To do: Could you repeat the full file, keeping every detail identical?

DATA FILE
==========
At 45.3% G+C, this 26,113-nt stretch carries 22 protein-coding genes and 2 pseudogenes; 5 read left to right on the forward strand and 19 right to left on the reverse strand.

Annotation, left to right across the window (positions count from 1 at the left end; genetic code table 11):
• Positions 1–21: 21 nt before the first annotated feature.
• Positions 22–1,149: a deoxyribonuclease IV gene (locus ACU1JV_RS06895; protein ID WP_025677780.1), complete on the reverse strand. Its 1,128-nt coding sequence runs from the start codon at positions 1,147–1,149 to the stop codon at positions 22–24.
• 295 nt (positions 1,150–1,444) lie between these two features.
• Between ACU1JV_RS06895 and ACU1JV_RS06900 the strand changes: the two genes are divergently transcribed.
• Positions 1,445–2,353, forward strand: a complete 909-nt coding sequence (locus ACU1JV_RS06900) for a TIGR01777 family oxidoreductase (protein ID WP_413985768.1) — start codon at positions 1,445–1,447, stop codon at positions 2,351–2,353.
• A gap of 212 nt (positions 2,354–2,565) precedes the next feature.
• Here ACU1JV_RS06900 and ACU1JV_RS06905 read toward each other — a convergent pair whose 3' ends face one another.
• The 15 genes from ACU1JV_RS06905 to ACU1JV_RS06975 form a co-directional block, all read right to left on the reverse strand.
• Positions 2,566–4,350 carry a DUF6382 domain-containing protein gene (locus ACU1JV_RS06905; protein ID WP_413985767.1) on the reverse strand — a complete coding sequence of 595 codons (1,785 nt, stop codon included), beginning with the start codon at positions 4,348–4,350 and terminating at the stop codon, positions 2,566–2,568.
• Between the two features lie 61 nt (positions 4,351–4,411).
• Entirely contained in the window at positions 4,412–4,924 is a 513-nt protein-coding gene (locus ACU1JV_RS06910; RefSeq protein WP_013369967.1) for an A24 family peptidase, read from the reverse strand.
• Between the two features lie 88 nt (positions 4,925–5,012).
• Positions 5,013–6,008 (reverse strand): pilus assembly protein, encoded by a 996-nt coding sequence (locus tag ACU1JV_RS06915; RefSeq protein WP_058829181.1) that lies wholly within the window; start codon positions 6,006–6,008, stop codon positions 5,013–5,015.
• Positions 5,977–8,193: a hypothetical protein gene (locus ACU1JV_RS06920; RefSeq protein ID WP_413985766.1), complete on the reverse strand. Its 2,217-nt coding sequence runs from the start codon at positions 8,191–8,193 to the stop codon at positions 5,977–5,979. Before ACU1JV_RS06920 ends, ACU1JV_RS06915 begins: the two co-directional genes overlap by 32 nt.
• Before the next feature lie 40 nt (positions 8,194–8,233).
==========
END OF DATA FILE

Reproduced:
At 45.3% G+C, this 26,113-nt stretch carries 22 protein-coding genes and 2 pseudogenes; 5 read left to right on the forward strand and 19 right to left on the reverse strand.

Annotation, left to right across the window (positions count from 1 at the left end; genetic code table 11):
• Positions 1–21: 21 nt before the first annotated feature.
• Positions 22–1,149: a deoxyribonuclease IV gene (locus ACU1JV_RS06895; protein ID WP_025677780.1), complete on the reverse strand. Its 1,128-nt coding sequence runs from the start codon at positions 1,147–1,149 to the stop codon at positions 22–24.
• 295 nt (positions 1,150–1,444) lie between these two features.
• Between ACU1JV_RS06895 and ACU1JV_RS06900 the strand changes: the two genes are divergently transcribed.
• Positions 1,445–2,353, forward strand: a complete 909-nt coding sequence (locus ACU1JV_RS06900) for a TIGR01777 family oxidoreductase (protein ID WP_413985768.1) — start codon at positions 1,445–1,447, stop codon at positions 2,351–2,353.
• A gap of 212 nt (positions 2,354–2,565) precedes the next feature.
• Here ACU1JV_RS06900 and ACU1JV_RS06905 read toward each other — a convergent pair whose 3' ends face one another.
• The 15 genes from ACU1JV_RS06905 to ACU1JV_RS06975 form a co-directional block, all read right to left on the reverse strand.
• Positions 2,566–4,350 carry a DUF6382 domain-containing protein gene (locus ACU1JV_RS06905; protein ID WP_413985767.1) on the reverse strand — a complete coding sequence of 595 codons (1,785 nt, stop codon included), beginning with the start codon at positions 4,348–4,350 and terminating at the stop codon, positions 2,566–2,568.
• Between the two features lie 61 nt (positions 4,351–4,411).
• Entirely contained in the window at positions 4,412–4,924 is a 513-nt protein-coding gene (locus ACU1JV_RS06910; RefSeq protein WP_013369967.1) for an A24 family peptidase, read from the reverse strand.
• Between the two features lie 88 nt (positions 4,925–5,012).
• Positions 5,013–6,008 (reverse strand): pilus assembly protein, encoded by a 996-nt coding sequence (locus tag ACU1JV_RS06915; RefSeq protein WP_058829181.1) that lies wholly within the window; start codon positions 6,006–6,008, stop codon positions 5,013–5,015.
• Positions 5,977–8,193: a hypothetical protein gene (locus ACU1JV_RS06920; RefSeq protein ID WP_413985766.1), complete on the reverse strand. Its 2,217-nt coding sequence runs from the start codon at positions 8,191–8,193 to the stop codon at positions 5,977–5,979. Before ACU1JV_RS06920 ends, ACU1JV_RS06915 begins: the two co-directional genes overlap by 32 nt.
• Before the next feature lie 40 nt (positions 8,194–8,233).